Although power semiconductor companies have started to take advantage of silicon carbide (SiC) material, such activity is still limited. Yet many potential SiC applications are thought to be available, such as solar inverters, automotive inverters, and battery storage. SiC power devices could potentially benefit numerous applications at high voltages and, in the future, even at low voltages. SiC technology provides benefits like high efficiency and high power ratings in smaller packages at high switching frequencies.
Working to accelerate the commercialization of SiC is the New York Power Electronics Manufacturing Consortium (NY-PEMC). This public-private partnership helps to develop the next generation of materials used in semiconductors at a state-owned R&D facility in Albany, N.Y. As a result of these efforts, it is creating thousands of high-skilled, high-paying jobs in upstate New York. The latest company to join this effort is Danfoss. It will manufacture SiC power modules using SiC chips provided by General Electric (GE). Danfoss is expected to establish SiC power-module operations in the Mohawk Valley by early 2018.
New York State is financing all startup costs as well as the production facilities. Danfoss will lease both the facility and equipment from New York State and occupy the entire facility in Utica, which includes two cleanrooms, labs, offices, and logistics space. This project is expected to create at least 300 new jobs. “With Danfoss’ commitment to establishing state-of-the-art manufacturing operations in Utica, we are cementing New York’s role as a leader in semiconductor research and development, while creating hundreds of good-paying jobs in the region,” Gov. Andrew Cuomo said. “This expansion is proof positive that we are attracting 21st-century companies from across the globe to Utica, and leveraging next-generation technology to foster the continued growth and success of Mohawk Valley communities for years to come.”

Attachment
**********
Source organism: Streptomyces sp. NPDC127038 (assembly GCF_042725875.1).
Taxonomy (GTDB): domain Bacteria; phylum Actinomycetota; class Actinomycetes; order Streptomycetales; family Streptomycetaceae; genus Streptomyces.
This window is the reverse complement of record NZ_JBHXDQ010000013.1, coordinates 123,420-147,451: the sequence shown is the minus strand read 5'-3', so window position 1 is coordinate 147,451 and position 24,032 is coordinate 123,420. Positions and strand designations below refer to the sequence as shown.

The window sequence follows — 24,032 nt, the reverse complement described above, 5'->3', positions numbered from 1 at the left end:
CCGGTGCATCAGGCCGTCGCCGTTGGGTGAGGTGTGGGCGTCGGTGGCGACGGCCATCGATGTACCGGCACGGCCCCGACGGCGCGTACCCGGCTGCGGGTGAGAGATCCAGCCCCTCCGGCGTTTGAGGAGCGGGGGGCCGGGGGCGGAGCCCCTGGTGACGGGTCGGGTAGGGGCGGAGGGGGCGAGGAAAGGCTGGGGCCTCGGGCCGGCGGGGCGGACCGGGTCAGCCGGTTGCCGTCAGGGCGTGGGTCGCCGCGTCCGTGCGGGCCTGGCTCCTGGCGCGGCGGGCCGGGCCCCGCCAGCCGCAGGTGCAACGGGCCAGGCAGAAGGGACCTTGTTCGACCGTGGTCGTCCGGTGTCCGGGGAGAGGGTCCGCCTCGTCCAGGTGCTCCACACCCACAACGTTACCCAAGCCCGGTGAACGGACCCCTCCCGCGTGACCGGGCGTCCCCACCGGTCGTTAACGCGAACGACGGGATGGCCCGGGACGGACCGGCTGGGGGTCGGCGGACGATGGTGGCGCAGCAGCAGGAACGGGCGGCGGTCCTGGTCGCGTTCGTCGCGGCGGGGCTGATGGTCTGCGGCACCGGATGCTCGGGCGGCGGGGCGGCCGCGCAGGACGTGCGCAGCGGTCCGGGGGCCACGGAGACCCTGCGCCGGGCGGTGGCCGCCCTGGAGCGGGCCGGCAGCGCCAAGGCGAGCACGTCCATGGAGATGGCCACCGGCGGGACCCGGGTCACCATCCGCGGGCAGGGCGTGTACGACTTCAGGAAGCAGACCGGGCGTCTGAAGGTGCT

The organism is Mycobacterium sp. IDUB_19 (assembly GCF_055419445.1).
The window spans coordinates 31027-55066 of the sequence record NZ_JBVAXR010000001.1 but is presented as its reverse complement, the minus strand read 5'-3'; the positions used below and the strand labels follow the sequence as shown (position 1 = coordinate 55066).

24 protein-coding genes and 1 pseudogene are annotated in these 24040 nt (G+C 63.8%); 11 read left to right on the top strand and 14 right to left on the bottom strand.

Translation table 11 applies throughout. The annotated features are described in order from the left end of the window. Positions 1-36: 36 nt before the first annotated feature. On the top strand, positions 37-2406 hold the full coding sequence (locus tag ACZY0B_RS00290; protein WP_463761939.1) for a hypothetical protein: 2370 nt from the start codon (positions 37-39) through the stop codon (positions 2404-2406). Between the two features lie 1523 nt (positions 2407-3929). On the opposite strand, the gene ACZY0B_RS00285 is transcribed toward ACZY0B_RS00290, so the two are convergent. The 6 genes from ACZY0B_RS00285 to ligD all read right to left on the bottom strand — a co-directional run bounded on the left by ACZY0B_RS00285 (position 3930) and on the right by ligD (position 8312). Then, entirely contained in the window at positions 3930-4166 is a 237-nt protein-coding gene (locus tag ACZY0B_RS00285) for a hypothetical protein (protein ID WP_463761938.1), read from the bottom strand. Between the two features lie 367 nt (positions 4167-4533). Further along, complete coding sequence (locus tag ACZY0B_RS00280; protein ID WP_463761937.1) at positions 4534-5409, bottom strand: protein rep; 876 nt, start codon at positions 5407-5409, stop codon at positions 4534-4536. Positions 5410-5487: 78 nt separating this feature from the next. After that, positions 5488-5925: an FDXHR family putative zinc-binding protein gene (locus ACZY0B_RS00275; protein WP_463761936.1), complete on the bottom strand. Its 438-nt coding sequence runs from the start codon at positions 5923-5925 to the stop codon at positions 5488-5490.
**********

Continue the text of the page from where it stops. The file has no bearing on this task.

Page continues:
“This is a very important step for Danfoss, as the U.S. is our biggest market and essential to our business. The cooperation with GE has great strategic impact for Danfoss—it is important for our future growth plans in the U.S., and we have big expectations for the further developments in this highly specialized area,” says Danfoss Executive Vice President and COO Kim Fausing.
Demand for SiC devices will keep increasing to fill the growing demand for smaller and lighter solutions due to the electrification of the world. SiC diodes and inverters had been developed successfully and there are already SiC power modules in the market. SiC devices have a lot of potential and with more research and development, better SiC solutions will be created. This new New York partnership will definitely increase the research and development of SiC technology on the U.S. East Coast.